Twilio Programmable SMS is an API that allows you to create webhooks to send and receive text messages in your web app.
I followed their “Python Quickstart” tutorial which walks you through the steps of getting a Twilio phone number, setting up a webhook with ngrok, and creating an endpoint that responds to incoming messages.
In my app, all I’m doing is getting the photo that the user sent to my Twilio number, and after it’s classified by my model, sending a response message that tells the user which classification it received.
Now, whenever a user texts my Twilio number, the Twilio API will trigger the following route:
from twilio.twiml.messaging_response import Body, Message, MessagingResponse @app.route("/sms", methods=['POST']) def sms_reply(): # machine learning stuff happens here # get URL of media that Twilio sends photoURL = request.values.get('MediaUrl0', None) if photoURL == None: return # download url contents in binary format r = requests.get(photoURL) # machine learning classification happens here resStr = "I'm " + accuracy + "% sure that\'s a " + classification # return a message to the user telling them what kind of plant is in the photo! resp.message(resStr) return str(resp)
Using Docker is by no means mandatory for this project, but because I wanted to deploy this app locally from my laptop that doesn’t have a GPU, I thought packaging it in Docker would be a good idea.
Here’s the Dockerfile I used to build my image:
# use a Python base image FROM python:3.6 as base FROM base as builder COPY requirements.txt / RUN pip install --trusted-host pypi.python.org -r requirements.txt FROM base COPY --from=builder /usr/local /usr/local COPY . /app WORKDIR /app EXPOSE 8080 CMD [ "gunicorn", "-b", ":8080", "wsgi:app" ]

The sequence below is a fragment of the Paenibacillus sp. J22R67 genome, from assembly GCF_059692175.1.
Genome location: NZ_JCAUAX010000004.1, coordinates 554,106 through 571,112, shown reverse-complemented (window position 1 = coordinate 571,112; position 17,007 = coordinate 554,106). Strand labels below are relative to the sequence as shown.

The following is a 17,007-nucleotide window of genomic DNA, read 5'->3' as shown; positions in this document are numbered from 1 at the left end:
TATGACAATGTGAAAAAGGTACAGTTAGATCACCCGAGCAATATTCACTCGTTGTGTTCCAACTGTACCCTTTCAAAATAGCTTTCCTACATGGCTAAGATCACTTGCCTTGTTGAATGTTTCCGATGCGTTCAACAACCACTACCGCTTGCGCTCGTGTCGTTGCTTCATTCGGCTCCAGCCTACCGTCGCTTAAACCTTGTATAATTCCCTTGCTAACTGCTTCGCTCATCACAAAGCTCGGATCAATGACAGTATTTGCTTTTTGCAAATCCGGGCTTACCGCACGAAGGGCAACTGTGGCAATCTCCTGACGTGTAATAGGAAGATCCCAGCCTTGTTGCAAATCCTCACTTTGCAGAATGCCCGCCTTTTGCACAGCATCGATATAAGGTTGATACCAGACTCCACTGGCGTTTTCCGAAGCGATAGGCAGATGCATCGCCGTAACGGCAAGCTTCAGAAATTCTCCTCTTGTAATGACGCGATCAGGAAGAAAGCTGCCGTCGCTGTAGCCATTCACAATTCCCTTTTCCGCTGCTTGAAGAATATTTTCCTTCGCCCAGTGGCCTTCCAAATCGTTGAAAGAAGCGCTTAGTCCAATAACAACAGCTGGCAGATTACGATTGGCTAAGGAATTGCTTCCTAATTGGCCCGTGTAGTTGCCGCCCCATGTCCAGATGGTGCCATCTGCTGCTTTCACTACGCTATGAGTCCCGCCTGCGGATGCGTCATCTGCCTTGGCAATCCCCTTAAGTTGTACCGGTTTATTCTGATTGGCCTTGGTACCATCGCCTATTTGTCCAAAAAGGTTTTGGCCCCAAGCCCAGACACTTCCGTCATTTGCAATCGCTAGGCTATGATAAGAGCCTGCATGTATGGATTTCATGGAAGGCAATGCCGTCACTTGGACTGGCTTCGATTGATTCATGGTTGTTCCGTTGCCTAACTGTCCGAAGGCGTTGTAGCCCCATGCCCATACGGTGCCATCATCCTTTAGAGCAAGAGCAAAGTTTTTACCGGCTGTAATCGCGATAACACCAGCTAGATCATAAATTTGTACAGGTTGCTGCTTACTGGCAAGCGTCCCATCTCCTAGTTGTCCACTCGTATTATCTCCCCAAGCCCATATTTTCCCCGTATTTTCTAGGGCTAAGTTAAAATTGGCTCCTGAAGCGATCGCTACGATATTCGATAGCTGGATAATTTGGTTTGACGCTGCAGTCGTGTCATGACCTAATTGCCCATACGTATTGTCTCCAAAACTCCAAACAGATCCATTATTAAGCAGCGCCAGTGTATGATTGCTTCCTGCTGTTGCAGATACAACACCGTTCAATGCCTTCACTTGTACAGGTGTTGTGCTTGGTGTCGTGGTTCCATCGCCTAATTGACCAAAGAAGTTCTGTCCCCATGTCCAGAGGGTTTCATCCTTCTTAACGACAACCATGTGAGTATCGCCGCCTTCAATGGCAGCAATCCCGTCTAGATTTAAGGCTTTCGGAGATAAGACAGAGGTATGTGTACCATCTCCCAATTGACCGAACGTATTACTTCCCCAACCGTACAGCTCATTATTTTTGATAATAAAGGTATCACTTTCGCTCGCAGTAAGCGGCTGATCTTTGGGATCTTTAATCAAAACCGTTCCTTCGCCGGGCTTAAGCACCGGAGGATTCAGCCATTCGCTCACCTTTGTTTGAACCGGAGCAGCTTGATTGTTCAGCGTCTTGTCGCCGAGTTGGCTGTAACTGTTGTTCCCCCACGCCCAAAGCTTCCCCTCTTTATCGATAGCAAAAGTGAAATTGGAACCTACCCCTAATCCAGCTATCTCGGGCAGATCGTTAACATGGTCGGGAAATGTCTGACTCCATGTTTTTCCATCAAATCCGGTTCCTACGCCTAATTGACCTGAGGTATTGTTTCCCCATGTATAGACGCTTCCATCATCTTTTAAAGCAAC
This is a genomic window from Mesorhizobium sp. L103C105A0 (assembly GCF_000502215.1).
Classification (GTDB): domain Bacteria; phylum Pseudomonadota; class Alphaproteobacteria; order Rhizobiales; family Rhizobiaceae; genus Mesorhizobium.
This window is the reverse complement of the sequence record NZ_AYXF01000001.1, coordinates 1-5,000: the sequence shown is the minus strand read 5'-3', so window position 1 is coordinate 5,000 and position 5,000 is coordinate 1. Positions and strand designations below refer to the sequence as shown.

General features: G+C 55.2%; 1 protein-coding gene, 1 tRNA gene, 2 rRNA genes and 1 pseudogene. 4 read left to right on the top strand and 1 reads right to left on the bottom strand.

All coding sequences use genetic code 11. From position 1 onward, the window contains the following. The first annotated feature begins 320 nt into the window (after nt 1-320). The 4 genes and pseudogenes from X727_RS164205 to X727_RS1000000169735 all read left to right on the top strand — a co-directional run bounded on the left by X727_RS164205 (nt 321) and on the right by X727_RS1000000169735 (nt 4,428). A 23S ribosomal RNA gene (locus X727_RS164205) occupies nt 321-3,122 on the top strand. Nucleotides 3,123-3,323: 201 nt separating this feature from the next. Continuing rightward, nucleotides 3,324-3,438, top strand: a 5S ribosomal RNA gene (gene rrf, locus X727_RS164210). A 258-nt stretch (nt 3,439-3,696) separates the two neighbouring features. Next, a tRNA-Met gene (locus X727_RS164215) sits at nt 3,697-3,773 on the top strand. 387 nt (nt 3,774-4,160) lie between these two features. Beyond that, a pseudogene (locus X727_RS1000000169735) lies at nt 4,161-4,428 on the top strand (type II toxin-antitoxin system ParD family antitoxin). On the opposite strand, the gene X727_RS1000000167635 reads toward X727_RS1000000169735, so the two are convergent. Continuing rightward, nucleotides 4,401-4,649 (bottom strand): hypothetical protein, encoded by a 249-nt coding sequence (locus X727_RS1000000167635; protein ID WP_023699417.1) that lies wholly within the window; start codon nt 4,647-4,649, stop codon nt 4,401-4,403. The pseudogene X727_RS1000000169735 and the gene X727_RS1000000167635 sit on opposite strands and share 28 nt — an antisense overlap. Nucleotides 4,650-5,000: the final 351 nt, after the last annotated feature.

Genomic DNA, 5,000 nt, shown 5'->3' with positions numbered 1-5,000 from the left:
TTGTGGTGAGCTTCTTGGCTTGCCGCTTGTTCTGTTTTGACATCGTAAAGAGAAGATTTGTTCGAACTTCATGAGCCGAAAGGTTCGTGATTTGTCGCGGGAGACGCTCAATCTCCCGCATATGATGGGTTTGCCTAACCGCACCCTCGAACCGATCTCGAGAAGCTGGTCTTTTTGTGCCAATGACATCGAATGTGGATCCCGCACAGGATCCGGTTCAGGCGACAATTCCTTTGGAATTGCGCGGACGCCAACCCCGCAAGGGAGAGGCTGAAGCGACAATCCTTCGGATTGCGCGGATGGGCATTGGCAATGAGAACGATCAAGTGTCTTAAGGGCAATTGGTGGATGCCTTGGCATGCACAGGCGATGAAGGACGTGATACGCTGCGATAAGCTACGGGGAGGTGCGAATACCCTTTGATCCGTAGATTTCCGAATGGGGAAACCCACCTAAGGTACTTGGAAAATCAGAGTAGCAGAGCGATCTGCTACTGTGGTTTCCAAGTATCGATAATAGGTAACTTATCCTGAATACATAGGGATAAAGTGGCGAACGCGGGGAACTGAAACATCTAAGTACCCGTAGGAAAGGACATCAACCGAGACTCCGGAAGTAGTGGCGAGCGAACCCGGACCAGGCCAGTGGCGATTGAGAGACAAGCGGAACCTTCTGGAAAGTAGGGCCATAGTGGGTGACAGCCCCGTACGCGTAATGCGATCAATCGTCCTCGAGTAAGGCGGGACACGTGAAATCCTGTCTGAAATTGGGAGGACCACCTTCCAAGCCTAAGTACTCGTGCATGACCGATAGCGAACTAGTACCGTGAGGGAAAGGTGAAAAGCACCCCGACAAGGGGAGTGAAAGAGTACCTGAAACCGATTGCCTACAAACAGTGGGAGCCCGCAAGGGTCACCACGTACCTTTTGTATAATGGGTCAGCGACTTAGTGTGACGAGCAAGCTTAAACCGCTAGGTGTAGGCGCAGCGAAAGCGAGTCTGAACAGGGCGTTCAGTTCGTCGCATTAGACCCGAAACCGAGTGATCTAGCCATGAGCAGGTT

Here’s a visualization of how Docker uses layers:
When you run an image and generate a container, you add a new writable layer (the “container layer”) on top of the underlying layers. When you make any changes to a container - writing, modifying, or deleting files - those changes are written to the top level thin writable container layer.
Multi-stage builds allow you to selectively choose when you’re adding something to a build stage, and thus take advantage of the work that has already been done. You can read more here.
To figure out how to deploy my app using Google Cloud and Docker, I followed this blog post. The first step is to create a project - projects are abstractions that exist in Google Cloud Platform so that you can organize billing for different apps.
Then, create a YAML file called app.yaml - the Google Cloud CLI looks for this file to deploy the app.
# app.yaml runtime: custom env: flex
runtime: custom tells Google App Engine to configure your environment entirely with your Docker config.
Finally, deploy the thing!
gcloud app deploy
Now get some coffee, because the deploy takes a few minutes - sometimes longer.
I added a hello world route to my app just to check that the server is running:
But if the Twilio webhook is configured correctly you should now be able to text photos to the classification model.
I find great pleasure in being able to interact with machine learning in the real world. Hopefully this inspires someone to do the same, and use their model in practice!